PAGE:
How to Adjust the Ratchet System on the Phoenix Frame
It’s as easy as 1-2-3!
There really are only three parts to this ratchet adjustment. This is the order they should be installed. Take notice of the direction the ratchets go. The rotation on the top roller is different than on the backing roller.
This is the order they are to be installed. These are the two ratchets on the Phoenix frame. Notice that top roller rotates opposite of the backing roller. If you do not get this direction the correct way these rollers will not properly snap and stay tight when you are rolling your quilt.
I know you can put these on the other way, but we like the top roller to feed the top fabric off of the bottom of the roller and the backing fabric to come off of the backing roller from the top, so that the two pieces of fabric come together as soon as they can. The union of the fabrics helps to stop any bounce the fabric might have during quilting.
This Allen hex key is the tool that is needed for adjustment of the spring tension that makes the ratchet snap down and stay in the teeth of the gear.
This is the place that the Allen key fits into to tighten (righty tighty) or loosen (lefty loosey).
The snap on the ratchet has to be just right. If the tension is too loose the ratchet will not snap down and hold onto the gears. If the tension on the spring is too tight the ratchet will be stubborn and not respond well and you might find that you have to put the ratchet into the teeth by hand. You might have to adjust and check several times to find that sweet spot where the ratchet is the most responsive and still holds tight into the teeth. You can do this!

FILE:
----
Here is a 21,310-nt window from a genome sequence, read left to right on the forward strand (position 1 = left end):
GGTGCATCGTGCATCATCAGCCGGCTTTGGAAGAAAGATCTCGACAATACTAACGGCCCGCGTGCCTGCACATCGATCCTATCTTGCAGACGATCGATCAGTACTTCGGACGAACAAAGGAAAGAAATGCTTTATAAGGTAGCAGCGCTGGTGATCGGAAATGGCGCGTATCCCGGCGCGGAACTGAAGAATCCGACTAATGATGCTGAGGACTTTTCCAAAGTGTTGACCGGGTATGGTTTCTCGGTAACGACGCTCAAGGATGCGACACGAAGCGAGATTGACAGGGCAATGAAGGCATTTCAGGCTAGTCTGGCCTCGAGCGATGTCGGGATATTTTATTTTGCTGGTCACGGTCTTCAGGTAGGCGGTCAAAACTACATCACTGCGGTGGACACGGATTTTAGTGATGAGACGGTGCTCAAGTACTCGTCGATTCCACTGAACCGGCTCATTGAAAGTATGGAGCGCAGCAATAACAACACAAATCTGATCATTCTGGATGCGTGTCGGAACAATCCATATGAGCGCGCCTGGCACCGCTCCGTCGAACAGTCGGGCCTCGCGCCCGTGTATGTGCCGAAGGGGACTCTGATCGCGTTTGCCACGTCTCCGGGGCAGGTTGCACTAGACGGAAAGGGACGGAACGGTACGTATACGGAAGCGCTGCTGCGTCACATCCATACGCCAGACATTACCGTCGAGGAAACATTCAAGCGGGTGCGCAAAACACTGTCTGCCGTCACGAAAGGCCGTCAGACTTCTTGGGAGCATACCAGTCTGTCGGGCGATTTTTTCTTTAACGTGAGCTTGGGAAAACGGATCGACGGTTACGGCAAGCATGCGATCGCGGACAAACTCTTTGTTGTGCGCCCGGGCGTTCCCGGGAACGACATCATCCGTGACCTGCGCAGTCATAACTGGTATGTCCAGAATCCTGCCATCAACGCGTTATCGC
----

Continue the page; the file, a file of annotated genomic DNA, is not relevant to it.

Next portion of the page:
Top Roller Teeth
Backing Roller Teeth
- This is the direction the ratchets should be.
Which Ruler Should I Try First with my Long arm?
There are so many long arm rulers on the market now that it is hard to decide what you should acquire for tools. You probably should start with something simple.
We believe that the simplest rulers are the straight edge, the wavy edge and the arc. Small rulers fewer than 10 inches are the easiest to control.
The rulers below are the ones that we have chosen to use first in this beginner class.
The wide variety of designs that can be made from the arc ruler will amaze you. The trick is to learn to hold the ruler with slight pressure down and into and toward the quilting foot. As you hold onto the handle bar on the quilting machine also place a little pressure toward the ruler. Some quilters glue small button shaped pieces of sand paper onto the rulers to help reduce the slipping of the ruler on the fabric.
The wiggle ruler will help guide you through small scallops, shells, arc, and apple slices. If you want to add a busy look to the quilt you might use smaller wiggles or waves. If you wish to have a more relaxed look to your work you might use the larger wave or wiggle side of the ruler.
The straight edge acrylic ruler is ¼ inch thick. One end of the ruler has a 45 degree angle on it and the other end has an arc on it. This ruler is sometimes called the ‘stitch in the ditch’ ruler. The long sides of the ruler are notched to help hold tight the front or the back of the quilting machine foot. When you begin or end a straight line, you do not want any wiggle in the end of the line so the notch helps to steady your line. Long engraved lines appear on the ruler and these lines can be placed on the seams of the patchwork to measure the stitching distance from the seam.